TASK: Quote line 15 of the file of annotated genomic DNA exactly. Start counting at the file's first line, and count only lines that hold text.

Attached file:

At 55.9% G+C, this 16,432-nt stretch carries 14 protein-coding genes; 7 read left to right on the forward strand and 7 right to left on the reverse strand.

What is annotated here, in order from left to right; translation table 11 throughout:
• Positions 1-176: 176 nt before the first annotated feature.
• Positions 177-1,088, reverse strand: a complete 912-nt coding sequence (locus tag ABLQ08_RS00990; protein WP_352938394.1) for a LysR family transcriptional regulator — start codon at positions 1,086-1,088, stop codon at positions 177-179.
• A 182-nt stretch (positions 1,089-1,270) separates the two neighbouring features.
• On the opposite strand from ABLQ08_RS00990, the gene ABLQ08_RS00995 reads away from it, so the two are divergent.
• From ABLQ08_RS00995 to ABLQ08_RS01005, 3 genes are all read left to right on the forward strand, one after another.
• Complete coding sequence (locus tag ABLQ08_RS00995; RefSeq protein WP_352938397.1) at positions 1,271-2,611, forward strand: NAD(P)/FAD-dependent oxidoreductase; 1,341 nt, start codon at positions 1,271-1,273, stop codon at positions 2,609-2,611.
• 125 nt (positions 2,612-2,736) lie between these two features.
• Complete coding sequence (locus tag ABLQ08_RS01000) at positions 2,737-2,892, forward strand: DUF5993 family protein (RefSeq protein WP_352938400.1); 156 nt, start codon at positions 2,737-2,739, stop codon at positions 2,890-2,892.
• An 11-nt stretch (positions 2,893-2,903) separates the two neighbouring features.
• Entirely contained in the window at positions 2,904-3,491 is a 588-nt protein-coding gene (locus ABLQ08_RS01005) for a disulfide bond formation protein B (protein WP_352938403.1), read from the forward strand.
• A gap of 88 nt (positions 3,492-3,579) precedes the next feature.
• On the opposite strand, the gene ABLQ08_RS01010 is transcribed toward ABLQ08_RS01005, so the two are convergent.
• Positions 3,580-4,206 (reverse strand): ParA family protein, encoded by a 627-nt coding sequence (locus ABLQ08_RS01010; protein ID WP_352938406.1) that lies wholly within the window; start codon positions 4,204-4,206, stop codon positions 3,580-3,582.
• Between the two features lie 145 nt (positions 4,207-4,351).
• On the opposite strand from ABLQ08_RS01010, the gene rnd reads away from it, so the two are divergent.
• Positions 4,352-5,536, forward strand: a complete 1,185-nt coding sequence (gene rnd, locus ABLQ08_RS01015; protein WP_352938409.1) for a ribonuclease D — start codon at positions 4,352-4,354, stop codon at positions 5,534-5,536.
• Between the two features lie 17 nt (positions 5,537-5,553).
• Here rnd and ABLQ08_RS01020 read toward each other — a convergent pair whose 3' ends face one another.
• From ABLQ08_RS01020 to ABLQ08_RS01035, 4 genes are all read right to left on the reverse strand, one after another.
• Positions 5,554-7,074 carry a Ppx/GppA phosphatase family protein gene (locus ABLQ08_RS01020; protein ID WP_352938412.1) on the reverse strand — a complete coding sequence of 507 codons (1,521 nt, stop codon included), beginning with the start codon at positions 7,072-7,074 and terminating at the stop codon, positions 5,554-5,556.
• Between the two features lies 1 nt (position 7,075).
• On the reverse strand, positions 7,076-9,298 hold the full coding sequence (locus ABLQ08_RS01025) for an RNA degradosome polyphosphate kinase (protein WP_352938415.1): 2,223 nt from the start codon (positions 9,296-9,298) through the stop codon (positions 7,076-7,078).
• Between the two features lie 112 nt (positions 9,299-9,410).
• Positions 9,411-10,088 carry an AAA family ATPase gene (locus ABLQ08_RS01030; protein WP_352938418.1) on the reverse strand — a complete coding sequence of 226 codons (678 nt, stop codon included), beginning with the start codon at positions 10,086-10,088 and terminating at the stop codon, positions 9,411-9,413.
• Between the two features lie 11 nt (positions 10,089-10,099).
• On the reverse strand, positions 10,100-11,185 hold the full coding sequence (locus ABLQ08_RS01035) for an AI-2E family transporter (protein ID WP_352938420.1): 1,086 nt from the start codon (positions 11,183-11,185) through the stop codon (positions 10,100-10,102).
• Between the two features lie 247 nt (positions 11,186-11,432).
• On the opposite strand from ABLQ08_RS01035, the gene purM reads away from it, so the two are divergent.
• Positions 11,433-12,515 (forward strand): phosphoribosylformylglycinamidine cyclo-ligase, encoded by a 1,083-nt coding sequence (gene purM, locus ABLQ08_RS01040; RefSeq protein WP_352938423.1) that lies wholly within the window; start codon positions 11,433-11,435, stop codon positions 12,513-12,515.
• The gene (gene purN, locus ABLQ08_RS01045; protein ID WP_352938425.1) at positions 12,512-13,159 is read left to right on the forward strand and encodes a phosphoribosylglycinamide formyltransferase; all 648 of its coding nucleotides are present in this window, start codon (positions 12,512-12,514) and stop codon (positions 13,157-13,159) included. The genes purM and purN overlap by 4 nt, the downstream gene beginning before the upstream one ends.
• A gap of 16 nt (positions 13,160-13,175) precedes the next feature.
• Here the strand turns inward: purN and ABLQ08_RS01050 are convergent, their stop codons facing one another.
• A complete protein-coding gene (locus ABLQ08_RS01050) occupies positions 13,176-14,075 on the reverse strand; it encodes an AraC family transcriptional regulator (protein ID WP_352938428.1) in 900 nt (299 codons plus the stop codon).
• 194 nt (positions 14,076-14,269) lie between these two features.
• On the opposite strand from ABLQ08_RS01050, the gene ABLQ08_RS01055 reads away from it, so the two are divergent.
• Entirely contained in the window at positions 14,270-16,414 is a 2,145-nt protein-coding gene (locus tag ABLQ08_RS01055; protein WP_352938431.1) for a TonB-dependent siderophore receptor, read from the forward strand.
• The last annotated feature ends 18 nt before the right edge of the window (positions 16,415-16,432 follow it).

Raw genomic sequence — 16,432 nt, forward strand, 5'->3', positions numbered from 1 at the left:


• Positions 3,580-4,206 (reverse strand): ParA family protein, encoded by a 627-nt coding sequence (locus ABLQ08_RS01010; protein ID WP_352938406.1) that lies wholly within the window; start codon positions 4,204-4,206, stop codon positions 3,580-3,582.